“In A Power to do Justice, Bradin Cormack brilliantly revises our way of thinking about the relationships between literature, law, and ‘power’ in early modern England. He encourages us to think of law as constituted by jurisdictional boundaries, and shows us how profoundly the poetic fictions of the sixteenth and seventeenth centuries are engaged in reimagining these boundaries, and all that they make possible. The dialogue between the disciplines isn’t just advanced by Cormack’s thoughtful and generous book: it is taken to a new level of theoretical and historical understanding.”

Lorna Hutson, Berry Professor of English Literature, University of St. Andrews

“This is a work of enormous erudition, enviable rigor, and considerable consequence. A Power to Do Justice offers a new model of law and literature, and it will act as a humanizing presence within jurisprudence for many years to come.”

Peter Goodrich, Professor of Law, Cardozo School of Law, Yeshiva University

"In this brilliant book, Brandin Cormack permanently reconfigures our understanding of the early modern literary imagination, showing that it was involved in legal culture to a degree not previously realized. Specifically, he demonstrates that literary works were one of the cultural areas in which new and contested forms of jurisdiction over people and territory were negotiated. . . . This vision of literature and law as mutually constitutive is the study of law and literature at its most fruitful and sophisticated."

Carla Spivack | H-Net Book Review

"In addition to demonstrating the relevance of literary sources to legal history, Cormack’s method shows how literary techniques can uncover what might otherwise be neglected within the historical record."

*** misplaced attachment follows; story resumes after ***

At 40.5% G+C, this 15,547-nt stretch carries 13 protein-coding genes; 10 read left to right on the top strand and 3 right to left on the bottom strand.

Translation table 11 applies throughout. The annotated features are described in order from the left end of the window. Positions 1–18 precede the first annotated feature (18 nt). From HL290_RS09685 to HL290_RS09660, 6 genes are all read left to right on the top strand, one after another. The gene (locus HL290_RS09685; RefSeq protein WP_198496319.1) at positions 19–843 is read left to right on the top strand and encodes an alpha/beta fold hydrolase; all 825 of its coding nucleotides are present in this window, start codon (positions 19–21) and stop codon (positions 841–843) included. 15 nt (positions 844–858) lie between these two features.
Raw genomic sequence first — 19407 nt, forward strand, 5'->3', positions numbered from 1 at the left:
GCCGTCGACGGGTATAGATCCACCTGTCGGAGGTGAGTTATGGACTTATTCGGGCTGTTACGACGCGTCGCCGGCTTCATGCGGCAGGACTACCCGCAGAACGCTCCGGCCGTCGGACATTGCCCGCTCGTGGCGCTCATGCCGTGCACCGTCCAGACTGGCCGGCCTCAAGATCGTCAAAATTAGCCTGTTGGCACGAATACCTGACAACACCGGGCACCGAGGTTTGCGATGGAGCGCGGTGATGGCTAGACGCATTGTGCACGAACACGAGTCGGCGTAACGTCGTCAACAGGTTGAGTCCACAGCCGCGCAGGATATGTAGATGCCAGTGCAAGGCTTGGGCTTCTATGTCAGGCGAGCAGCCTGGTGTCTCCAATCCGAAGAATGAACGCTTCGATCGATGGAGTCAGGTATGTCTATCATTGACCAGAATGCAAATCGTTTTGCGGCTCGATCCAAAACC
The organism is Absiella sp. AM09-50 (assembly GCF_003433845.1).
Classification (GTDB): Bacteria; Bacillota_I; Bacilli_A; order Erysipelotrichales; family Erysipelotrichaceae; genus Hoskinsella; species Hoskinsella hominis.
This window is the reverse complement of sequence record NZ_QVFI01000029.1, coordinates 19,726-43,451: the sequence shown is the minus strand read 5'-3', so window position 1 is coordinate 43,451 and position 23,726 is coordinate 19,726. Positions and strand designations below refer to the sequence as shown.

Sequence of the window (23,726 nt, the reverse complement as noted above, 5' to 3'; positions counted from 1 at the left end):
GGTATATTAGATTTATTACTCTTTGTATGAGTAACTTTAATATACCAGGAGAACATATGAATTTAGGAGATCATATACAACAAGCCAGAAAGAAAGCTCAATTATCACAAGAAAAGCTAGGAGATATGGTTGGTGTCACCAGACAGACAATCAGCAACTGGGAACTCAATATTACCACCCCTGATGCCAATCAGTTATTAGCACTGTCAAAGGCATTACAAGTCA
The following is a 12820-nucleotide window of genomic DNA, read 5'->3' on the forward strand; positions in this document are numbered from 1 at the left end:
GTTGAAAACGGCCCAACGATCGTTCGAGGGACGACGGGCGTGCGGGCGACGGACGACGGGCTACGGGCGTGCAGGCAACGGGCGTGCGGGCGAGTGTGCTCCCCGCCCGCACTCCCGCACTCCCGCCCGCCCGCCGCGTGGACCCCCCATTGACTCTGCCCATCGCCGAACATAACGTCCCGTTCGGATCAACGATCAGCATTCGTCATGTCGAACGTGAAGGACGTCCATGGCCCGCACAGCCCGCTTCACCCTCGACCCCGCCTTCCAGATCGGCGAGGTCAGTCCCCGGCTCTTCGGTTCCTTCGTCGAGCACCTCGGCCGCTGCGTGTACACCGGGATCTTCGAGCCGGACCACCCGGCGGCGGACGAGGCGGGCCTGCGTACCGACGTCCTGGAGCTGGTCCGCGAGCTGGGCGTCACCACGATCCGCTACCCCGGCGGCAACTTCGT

Bernadette Meyler | Law & History Review

"A significant book, which will contribute a great deal to our growing understanding of the relationship between law and literature in early modern Britain. . . . It is a painstaking and learned study that has clearly matured over several years and every chapter yields much information for the diligent reader."

Andrew Hadfield | Review of English Studies

"A fine and formidable book that makes an important cross-disciplinary intervention into early modern literary studies and English legal history. . . . [The author’s] insights are striking, and his patient exposition is thorough and persuasive. This is an impressive and illuminating book, generative of exciting new questions; it deserves a wide audience."

Elliott Visconsi | Journal of British Studies

Table of Contents

List of Illustrations
Note on Citations

Prologue: A Power to Do Justice
Introduction: Literature and Jurisdiction

Part I     Centralization
1     “Shewe Us Your Mynde Then”: Bureaucracy and Royal Privilege in Skelton’s Magnyfycence
2     “No More to Medle of the Matter”: Thomas More, Equity, and the Claims of Jurisdiction

Part II     Rationalization
3     Inconveniencing the Irish: Custom, Allegory, and the Common Law in
Spenser’s Ireland
4     “If We Be Conquered”: Legal Nationalism and the France of
Shakespeare’s English Histories

Part III     Formalization
5     “To Stride a Limit”: Imperium, Crisis, and Accommodation in
Shakespeare’s Cymbeline and Pericles
6     “To Law for Our Children”: Norm and Jurisdiction in Webster, Rowley,
and Heywood’s Cure for a Cuckold




Sixteenth Century Studies Conference: Roland H. Bainton Book Prize
Honorable Mention